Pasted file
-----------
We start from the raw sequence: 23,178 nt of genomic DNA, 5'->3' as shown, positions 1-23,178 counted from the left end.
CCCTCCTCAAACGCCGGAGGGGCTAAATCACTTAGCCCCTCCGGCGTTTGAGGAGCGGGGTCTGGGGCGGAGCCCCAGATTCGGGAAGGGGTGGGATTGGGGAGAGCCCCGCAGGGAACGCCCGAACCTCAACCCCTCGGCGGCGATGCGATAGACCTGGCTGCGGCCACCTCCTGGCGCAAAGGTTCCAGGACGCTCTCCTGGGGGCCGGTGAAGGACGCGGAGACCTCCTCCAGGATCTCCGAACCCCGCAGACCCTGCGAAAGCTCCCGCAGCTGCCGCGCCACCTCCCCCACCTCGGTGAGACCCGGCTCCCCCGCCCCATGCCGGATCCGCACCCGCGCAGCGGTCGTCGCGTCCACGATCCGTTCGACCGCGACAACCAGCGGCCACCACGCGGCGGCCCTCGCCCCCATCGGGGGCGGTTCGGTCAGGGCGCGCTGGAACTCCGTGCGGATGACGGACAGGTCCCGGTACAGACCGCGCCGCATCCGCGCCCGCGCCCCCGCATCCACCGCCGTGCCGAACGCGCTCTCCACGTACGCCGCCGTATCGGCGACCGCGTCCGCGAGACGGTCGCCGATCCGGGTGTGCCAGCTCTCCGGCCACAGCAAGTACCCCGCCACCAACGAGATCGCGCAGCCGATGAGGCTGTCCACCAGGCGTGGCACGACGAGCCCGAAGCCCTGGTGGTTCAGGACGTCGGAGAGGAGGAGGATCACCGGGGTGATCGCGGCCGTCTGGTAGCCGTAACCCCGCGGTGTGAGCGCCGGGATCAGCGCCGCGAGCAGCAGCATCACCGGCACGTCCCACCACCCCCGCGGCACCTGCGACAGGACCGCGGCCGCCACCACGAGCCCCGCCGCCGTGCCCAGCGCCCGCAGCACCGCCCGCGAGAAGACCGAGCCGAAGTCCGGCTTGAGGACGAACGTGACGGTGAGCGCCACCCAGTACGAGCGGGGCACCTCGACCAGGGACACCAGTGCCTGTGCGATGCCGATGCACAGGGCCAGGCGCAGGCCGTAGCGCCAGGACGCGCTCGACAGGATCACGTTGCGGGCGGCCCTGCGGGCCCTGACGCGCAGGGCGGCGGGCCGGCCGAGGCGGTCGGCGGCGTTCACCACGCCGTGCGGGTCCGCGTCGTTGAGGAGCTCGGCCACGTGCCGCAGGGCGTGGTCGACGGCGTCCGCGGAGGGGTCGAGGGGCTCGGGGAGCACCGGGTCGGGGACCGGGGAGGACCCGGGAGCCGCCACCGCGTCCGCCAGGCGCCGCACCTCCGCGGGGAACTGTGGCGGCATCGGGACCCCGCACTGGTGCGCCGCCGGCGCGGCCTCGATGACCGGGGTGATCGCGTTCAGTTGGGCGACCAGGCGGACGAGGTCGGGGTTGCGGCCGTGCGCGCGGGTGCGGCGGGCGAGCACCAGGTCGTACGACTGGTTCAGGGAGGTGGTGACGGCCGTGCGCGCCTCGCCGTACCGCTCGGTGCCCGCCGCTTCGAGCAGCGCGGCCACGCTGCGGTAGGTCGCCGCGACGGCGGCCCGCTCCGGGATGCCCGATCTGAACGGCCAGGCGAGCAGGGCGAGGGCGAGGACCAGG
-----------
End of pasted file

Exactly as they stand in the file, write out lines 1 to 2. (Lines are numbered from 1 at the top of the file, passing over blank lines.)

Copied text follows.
We start from the raw sequence: 23,178 nt of genomic DNA, 5'->3' as shown, positions 1-23,178 counted from the left end.
CCCTCCTCAAACGCCGGAGGGGCTAAATCACTTAGCCCCTCCGGCGTTTGAGGAGCGGGGTCTGGGGCGGAGCCCCAGATTCGGGAAGGGGTGGGATTGGGGAGAGCCCCGCAGGGAACGCCCGAACCTCAACCCCTCGGCGGCGATGCGATAGACCTGGCTGCGGCCACCTCCTGGCGCAAAGGTTCCAGGACGCTCTCCTGGGGGCCGGTGAAGGACGCGGAGACCTCCTCCAGGATCTCCGAACCCCGCAGACCCTGCGAAAGCTCCCGCAGCTGCCGCGCCACCTCCCCCACCTCGGTGAGACCCGGCTCCCCCGCCCCATGCCGGATCCGCACCCGCGCAGCGGTCGTCGCGTCCACGATCCGTTCGACCGCGACAACCAGCGGCCACCACGCGGCGGCCCTCGCCCCCATCGGGGGCGGTTCGGTCAGGGCGCGCTGGAACTCCGTGCGGATGACGGACAGGTCCCGGTACAGACCGCGCCGCATCCGCGCCCGCGCCCCCGCATCCACCGCCGTGCCGAACGCGCTCTCCACGTACGCCGCCGTATCGGCGACCGCGTCCGCGAGACGGTCGCCGATCCGGGTGTGCCAGCTCTCCGGCCACAGCAAGTACCCCGCCACCAACGAGATCGCGCAGCCGATGAGGCTGTCCACCAGGCGTGGCACGACGAGCCCGAAGCCCTGGTGGTTCAGGACGTCGGAGAGGAGGAGGATCACCGGGGTGATCGCGGCCGTCTGGTAGCCGTAACCCCGCGGTGTGAGCGCCGGGATCAGCGCCGCGAGCAGCAGCATCACCGGCACGTCCCACCACCCCCGCGGCACCTGCGACAGGACCGCGGCCGCCACCACGAGCCCCGCCGCCGTGCCCAGCGCCCGCAGCACCGCCCGCGAGAAGACCGAGCCGAAGTCCGGCTTGAGGACGAACGTGACGGTGAGCGCCACCCAGTACGAGCGGGGCACCTCGACCAGGGACACCAGTGCCTGTGCGATGCCGATGCACAGGGCCAGGCGCAGGCCGTAGCGCCAGGACGCGCTCGACAGGATCACGTTGCGGGCGGCCCTGCGGGCCCTGACGCGCAGGGCGGCGGGCCGGCCGAGGCGGTCGGCGGCGTTCACCACGCCGTGCGGGTCCGCGTCGTTGAGGAGCTCGGCCACGTGCCGCAGGGCGTGGTCGACGGCGTCCGCGGAGGGGTCGAGGGGCTCGGGGAGCACCGGGTCGGGGACCGGGGAGGACCCGGGAGCCGCCACCGCGTCCGCCAGGCGCCGCACCTCCGCGGGGAACTGTGGCGGCATCGGGACCCCGCACTGGTGCGCCGCCGGCGCGGCCTCGATGACCGGGGTGATCGCGTTCAGTTGGGCGACCAGGCGGACGAGGTCGGGGTTGCGGCCGTGCGCGCGGGTGCGGCGGGCGAGCACCAGGTCGTACGACTGGTTCAGGGAGGTGGTGACGGCCGTGCGCGCCTCGCCGTACCGCTCGGTGCCCGCCGCTTCGAGCAGCGCGGCCACGCTGCGGTAGGTCGCCGCGACGGCGGCCCGCTCCGGGATGCCCGATCTGAACGGCCAGGCGAGCAGGGCGAGGGCGAGGACCAGG